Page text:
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I am 56 years old, with 17 years experience in nursing. I have been out of work for 3 months and counting. I agree with okcs55 there is a rampant amount of age discrimination out there. Us older generation were brought up with Values that the younger generation is sadly lacking nowadays. During my last job I would go the extra mile, work extra hrs without pay to try to get the job done instead of leaving it for someone else to have to correct. The company I worked for hired a 26 year old who clocks in late and leaves before 5:oo pm every day. Go fiqure. Well keep up the good fight, and good luck!

December 30 2009 at 10:08 PM Report abuse rate up rate down Reply
Spooky\'s Mom

After working for the same boss for 21 years (a doctor) they brought in the wife to take my position. She had no background in dentistry, horrible customer service skills and no management experience. BUT, of course when people ask me if it was a financial reason......well yes I guess GREED falls into that category. And, prior to my unexpected departure I had also become the scapegoat for another staff member whom I had gotten her job there for her 20 years ago. She violated their privacy and trust and was told by her husband not to tell the boss she was the one "stalking" them because I was going to lose my job anyways. The coward that my boss was refused to read a letter I had written to him, with the intent on clearing my name (not pointing fingers at anyone else)because it was and still is easier for him to accept what he did to me thinking he was justified by the actions of this other person and "assuming" it was me. Meanwhile I have become aware that he has defamed my character, lied about me and the wife has told people that I "walked out" on my job.

December 29 2009 at 8:09 AM Report abuse rate up rate down Reply

OK folks....I guess you've all gone to bed. This much "older" boomer worked 16 hours today to get the work done by a "younger" co-worker who's calling in sick to use all her sick days before year end.

December 16 2009 at 12:59 AM Report abuse rate up rate down Reply

See.....I made a typo myself!

December 16 2009 at 12:53 AM Report abuse rate up rate down Reply

Folks, let's not dwell on the f"manger" typo. The author is probably not a "boomer" but we boomers also make typos. Let's focus on the real issue. While the above article is correct, since I've been on both sides of the fence and in Human Resources, I can speak with authority. Corporate America, unless they have Department of Labor statistics/requirements/quotas to meet, would prefer to hire younger people who will fit in with their younger employees. The younger people do not want to feel that their parent is working beside them. They have a different lifestyle, talk about their "kegger" parties, getting drunk, hooking up and cannot relate to us boomers who may be celebrating a 20th or longer wedding anniversary, have grandkids, or arthritis. We do NOT fit in and for that reason, the hiring "manger" will dismiss us regardless of how highly qualified, hardworking and personable we are. That's the reality. So, you just have to keep trying and hopefully will try looking for work at a smaller company.

December 16 2009 at 12:45 AM Report abuse rate up rate down Reply
Robert Cuzzo

Quit you kretchen. Business (sales) is like the Mafia - they need earmers. As long as you bring in the business, you'll have a job.

December 15 2009 at 8:52 PM Report abuse rate up rate down Reply

I am actually experiencing a lot of what this article is point out. I'm a 53 yo, swf, unemployed admin assistant. I'm out of work for well over a year. In addition, I am finding that sr. level positions are diminished. Support staff is a dying field. I feel that there are issues with the "style" of management and lack of leadership, the age group, and the fact that everybody is working in fear. In my case, I cannot even get a phone call or acknowledgment of application. I am sure that they are hiring much younger people and a minimal salary for what I know how to do. It is very depressing.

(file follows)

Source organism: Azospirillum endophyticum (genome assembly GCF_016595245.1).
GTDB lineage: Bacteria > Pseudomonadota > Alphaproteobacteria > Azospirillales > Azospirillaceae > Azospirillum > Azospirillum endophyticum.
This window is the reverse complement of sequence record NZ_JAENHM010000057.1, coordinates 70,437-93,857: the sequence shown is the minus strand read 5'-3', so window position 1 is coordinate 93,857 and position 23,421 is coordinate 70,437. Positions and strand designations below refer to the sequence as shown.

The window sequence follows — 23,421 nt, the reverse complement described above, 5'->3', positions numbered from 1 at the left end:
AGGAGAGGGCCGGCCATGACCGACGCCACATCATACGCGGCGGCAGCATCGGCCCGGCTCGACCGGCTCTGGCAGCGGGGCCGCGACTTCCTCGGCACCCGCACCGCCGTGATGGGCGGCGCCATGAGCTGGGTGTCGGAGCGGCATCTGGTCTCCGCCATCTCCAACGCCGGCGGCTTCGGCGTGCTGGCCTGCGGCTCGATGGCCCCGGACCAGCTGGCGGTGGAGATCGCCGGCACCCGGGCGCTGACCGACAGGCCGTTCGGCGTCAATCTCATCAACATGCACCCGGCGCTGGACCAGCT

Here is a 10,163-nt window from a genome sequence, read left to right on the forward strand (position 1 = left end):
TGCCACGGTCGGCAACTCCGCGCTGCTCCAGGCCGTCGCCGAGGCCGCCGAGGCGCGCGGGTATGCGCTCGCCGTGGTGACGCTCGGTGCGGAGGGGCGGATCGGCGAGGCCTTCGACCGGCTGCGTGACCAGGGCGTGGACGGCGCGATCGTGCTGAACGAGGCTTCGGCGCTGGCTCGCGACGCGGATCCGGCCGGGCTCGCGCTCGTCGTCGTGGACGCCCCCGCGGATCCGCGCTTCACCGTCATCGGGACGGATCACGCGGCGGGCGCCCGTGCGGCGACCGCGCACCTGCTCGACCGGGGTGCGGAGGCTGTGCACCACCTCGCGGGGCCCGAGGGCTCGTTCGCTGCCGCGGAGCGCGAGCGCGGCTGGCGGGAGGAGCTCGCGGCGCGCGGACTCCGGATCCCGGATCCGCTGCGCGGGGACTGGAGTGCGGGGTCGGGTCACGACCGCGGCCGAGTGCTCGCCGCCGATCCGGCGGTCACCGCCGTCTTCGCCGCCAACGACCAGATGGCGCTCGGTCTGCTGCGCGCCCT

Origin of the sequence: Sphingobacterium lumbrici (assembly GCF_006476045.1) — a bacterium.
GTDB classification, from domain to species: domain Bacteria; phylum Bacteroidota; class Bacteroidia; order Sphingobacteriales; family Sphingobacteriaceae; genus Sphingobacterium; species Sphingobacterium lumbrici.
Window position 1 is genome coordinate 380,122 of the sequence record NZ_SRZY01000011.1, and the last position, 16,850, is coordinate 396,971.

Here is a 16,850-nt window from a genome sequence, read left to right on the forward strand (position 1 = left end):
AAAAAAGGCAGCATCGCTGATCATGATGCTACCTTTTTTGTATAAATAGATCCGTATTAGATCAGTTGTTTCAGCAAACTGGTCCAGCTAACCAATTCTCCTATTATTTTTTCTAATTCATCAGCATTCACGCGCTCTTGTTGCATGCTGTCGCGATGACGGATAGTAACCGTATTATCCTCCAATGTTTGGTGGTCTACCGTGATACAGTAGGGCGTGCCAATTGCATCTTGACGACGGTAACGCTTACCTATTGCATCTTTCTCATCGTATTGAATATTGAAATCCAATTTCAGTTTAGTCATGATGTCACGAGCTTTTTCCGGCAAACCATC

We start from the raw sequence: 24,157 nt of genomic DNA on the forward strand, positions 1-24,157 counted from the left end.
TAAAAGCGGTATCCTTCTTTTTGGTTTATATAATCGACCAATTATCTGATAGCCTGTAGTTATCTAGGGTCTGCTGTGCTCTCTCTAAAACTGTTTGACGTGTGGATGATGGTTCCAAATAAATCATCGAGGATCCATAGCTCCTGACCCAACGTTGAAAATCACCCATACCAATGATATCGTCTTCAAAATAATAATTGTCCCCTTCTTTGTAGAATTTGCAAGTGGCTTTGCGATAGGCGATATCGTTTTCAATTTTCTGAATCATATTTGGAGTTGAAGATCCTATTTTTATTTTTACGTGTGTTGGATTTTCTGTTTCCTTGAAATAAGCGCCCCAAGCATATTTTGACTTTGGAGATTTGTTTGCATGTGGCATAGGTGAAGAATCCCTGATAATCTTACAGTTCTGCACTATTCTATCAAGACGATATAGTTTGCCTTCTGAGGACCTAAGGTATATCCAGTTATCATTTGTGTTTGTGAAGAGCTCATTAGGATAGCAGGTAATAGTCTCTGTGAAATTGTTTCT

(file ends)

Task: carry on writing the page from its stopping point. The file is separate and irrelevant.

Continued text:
December 12 2009 at 11:15 AM Report abuse rate up rate down Reply
Rune Hammer

The simple fact is, age discrimination is ILLEGAL ! Google: ADEA. Problem is the EEOC and the OFCCP don't care about older job seekers. Hello? I said, "They don't care!" Why? Because they don't have to. Read on.

As a 30-plus-year career senior HR manager, laid off a year ago, I am appalled by the high number of recruiters who come right out and ask your age, or the ones who try to be sneaky by asking what year you graduated from college - and the hiring managers who ask whether you will "have the energy to be successful."

If you guys want to do something to help, contact your US Senator and your US Representative ... raise hell ... ask them to introduce legislation to ensure affirmative action for senior job seekers.

Obama could do it by Executive Order (EO) if he was pressured to do so. EO 11246, signed by LBJ back in 1965 requires Equal Employment Opportunity and prohibits federal contractors (that's most of the big companies out there and a LOT of the small ones, too) who do over $10,000 a year in government business from discriminating in employment decisions on the basis of race, color, religion, sex, or national origin. NOTICE: AGE IS NOT INCLUDED!

Contractors are also required to "take affirmative action" to hire applicants and treat employees without regard to their race, color, religion, sex or national origin. NOTICE AGAIN: AGE IS NOT INCLUDED !

So, my senior brothers and sisters, get mad! Then contact your US Senator and your US Representative ... raise hell ... demand that they introduce legislation to ensure affirmative action for senior job seekers ... and dismantle the last great bastion of illegal job discrimination!

December 06 2009 at 10:02 PM Report abuse rate up rate down Reply

MANGER. Really? can none of you spell or read?

November 24 2009 at 6:52 AM Report abuse rate up rate down Reply

It's no wonder your not working, go back and read your comment!
Does it still make sense to you?

November 24 2009 at 6:50 AM Report abuse rate up rate down Reply